A V-shaped recovery in retailing has lifted overall sales close to pre-pandemic levels.
Retail sales volumes increased by 13.9 per cent in June as non-essential shops reopened in the middle of the month to recover from a sharp fall in April, according to data from the Office for National Statistics (ONS).
Electrical household appliances, hardware, paints and glass and furniture shops all returned during the month to similar levels to before the coronavirus crisis as households focused on home improvements.
The ONS said that despite the V-shaped bounce in retail sales volumes there were differences in sales across the industry. Food sales continued above their pre-pandemic levels owing to the closure of cafés, but clothing sales remained depressed and across the high street sales in non-food shops are down by about a third on pre-pandemic levels.
Music and video remain at lower levels than February after a general decline in this sector over time, and fuel sales have been depressed by the fall in commuting and other travel.
The drive towards internet shopping continues, however, with online sales rising to record levels and now counting for £3 in every £10 spent.
The economy shrank by more than a quarter in March and April, according to official figures, and only recovered slightly in May when lockdown rules imposed on March 23 began to be eased. Non-essential shops reopened on June 15.
Andy Haldane, the Bank of England’s chief economist, has pointed to private-sector data suggesting a rapid, V-shaped recovery. Although Joanthan Haskel, the Bank of England interest-rate setter, said yesterday said that he was worried that the recovery could be slow and would depend heavily on whether people felt confident enough to go out.
Howard Archer, chief economic adviser to the EY Item Club, said: “The retail sector should benefit from a further significant easing of lockdown restrictions in July with pubs, restaurants, hotels and hairdressers allowed to open conditionally in England, along with a number of other leisure facilities and venues such as theme parks, cinemas, museums and galleries.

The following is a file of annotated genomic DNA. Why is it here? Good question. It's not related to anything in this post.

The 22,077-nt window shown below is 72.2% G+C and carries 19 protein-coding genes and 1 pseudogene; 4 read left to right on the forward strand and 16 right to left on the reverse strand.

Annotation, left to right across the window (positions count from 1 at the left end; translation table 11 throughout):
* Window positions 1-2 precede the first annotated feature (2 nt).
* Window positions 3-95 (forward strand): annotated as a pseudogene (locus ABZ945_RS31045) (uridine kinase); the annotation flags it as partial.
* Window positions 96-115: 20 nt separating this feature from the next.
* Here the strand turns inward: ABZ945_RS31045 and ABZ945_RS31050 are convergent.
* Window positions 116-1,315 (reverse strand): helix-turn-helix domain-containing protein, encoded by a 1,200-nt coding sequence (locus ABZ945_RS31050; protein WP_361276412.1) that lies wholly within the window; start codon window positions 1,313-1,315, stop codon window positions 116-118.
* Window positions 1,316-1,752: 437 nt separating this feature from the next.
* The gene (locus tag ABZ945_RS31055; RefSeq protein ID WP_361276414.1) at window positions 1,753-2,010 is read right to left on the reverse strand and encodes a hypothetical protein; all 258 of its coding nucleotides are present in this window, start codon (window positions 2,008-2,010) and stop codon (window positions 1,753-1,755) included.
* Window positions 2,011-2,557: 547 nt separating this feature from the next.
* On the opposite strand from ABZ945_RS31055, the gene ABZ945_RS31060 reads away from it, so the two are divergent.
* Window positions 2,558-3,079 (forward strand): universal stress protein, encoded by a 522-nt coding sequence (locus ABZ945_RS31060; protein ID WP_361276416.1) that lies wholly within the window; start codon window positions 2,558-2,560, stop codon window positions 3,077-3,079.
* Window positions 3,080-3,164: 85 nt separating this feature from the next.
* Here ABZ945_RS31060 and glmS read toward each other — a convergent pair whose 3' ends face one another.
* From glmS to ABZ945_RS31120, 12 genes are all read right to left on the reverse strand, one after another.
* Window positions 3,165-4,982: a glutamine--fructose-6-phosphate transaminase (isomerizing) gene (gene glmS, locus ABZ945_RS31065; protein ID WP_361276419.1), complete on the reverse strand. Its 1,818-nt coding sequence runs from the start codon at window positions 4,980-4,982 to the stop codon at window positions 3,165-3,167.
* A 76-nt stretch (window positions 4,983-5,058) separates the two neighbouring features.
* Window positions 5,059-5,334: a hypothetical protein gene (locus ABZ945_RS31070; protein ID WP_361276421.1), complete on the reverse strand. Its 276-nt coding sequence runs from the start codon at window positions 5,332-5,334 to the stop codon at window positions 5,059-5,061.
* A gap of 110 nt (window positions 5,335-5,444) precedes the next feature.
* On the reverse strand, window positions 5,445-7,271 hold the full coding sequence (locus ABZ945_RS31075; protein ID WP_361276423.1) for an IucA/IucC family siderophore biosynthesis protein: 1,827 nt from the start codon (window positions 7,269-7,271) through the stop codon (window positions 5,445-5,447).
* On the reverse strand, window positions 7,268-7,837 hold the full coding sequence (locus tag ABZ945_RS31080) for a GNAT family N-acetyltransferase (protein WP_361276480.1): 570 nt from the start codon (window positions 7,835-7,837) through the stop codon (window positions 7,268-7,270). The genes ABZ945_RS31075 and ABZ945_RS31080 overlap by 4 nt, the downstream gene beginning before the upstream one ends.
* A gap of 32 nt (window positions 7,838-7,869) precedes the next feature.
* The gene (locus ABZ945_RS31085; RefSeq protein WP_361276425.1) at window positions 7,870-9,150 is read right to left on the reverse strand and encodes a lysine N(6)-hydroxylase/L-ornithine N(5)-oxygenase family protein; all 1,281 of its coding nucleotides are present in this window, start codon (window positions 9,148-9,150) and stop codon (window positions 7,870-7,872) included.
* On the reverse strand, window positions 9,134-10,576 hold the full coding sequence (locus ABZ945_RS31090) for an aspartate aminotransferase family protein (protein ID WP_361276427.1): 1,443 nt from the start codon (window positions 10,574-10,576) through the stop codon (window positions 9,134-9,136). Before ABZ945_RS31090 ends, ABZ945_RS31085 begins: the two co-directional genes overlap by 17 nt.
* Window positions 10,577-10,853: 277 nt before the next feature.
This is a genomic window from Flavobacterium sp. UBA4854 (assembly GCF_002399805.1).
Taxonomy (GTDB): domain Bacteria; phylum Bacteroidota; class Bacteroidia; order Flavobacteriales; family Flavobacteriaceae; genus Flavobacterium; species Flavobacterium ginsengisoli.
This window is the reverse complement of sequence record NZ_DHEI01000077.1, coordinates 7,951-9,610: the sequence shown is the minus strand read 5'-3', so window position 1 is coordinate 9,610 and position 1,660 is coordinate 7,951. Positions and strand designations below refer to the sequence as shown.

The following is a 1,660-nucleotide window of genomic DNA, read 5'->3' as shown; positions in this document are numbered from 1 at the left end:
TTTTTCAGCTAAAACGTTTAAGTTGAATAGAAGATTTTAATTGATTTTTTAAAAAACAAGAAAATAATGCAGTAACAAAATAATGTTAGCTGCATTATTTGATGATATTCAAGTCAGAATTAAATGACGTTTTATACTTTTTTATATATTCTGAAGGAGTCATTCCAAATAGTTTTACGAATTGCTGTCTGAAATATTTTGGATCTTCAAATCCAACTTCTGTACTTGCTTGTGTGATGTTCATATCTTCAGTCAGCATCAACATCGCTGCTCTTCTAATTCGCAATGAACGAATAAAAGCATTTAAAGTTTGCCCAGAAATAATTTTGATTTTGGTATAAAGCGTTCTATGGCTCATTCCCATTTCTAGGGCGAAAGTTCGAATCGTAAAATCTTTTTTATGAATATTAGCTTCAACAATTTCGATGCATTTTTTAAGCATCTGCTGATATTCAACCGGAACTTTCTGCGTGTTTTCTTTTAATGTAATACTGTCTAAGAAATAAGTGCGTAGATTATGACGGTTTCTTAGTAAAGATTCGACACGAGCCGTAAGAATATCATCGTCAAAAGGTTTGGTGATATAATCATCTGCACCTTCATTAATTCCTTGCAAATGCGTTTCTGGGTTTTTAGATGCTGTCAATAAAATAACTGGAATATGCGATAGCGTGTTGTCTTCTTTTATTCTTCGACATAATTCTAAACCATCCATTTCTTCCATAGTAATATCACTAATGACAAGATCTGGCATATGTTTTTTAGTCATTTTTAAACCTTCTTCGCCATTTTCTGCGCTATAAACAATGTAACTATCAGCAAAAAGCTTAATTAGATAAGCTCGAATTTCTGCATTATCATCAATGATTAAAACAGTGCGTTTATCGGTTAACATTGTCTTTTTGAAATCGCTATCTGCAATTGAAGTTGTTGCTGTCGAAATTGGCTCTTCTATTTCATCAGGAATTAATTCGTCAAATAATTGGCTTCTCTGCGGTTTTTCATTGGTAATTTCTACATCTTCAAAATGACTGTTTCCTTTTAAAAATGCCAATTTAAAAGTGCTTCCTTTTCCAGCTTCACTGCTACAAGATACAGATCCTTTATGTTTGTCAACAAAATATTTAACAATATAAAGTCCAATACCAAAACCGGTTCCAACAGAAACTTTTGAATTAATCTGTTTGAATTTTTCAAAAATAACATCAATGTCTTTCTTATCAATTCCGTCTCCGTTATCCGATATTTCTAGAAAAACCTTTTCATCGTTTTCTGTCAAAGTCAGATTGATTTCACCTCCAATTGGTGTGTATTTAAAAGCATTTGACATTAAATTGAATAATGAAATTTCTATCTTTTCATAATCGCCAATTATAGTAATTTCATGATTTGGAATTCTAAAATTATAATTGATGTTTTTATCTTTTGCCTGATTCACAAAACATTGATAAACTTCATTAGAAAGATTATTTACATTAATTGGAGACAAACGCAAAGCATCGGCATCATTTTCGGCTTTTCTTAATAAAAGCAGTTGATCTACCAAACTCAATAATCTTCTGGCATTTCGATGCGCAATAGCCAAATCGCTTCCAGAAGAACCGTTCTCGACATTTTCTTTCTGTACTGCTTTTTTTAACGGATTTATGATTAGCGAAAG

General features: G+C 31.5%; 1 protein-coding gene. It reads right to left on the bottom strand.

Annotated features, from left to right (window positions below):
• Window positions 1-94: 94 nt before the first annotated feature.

“However, there is uncertainty as to just how willing consumers will be to spend over the coming months. Indeed, persistent consumer caution is seen as a significant risk that could limit the UK recovery.”
Samuel Tombs, UK economist at Pantheon Macroeconomics, said that the V-shaped retail sales recovery was not a sign that households’ overall spending was also recovering fully and rapidly. “Retail sales usually account for only 31 per cent of households’ overall expenditure, and they have benefited from households reallocating funds usually reserved for services, which remained largely unavailable in June. In addition, retail sales received a temporary boost in June from consumers completing purchases of durable goods that they were unable to make during the lockdown.”
People have saved more during lockdown and should spend more over the rest of the year, but household incomes are not expected to recover to pre-virus levels as a result of damage to the economy from the virus.
Year-over-year growth in retail sales volumes in June was down by 1.6 per cent, from a decline of 12.9 per cent in May. That was above expectations of a 5.9 per cent fall.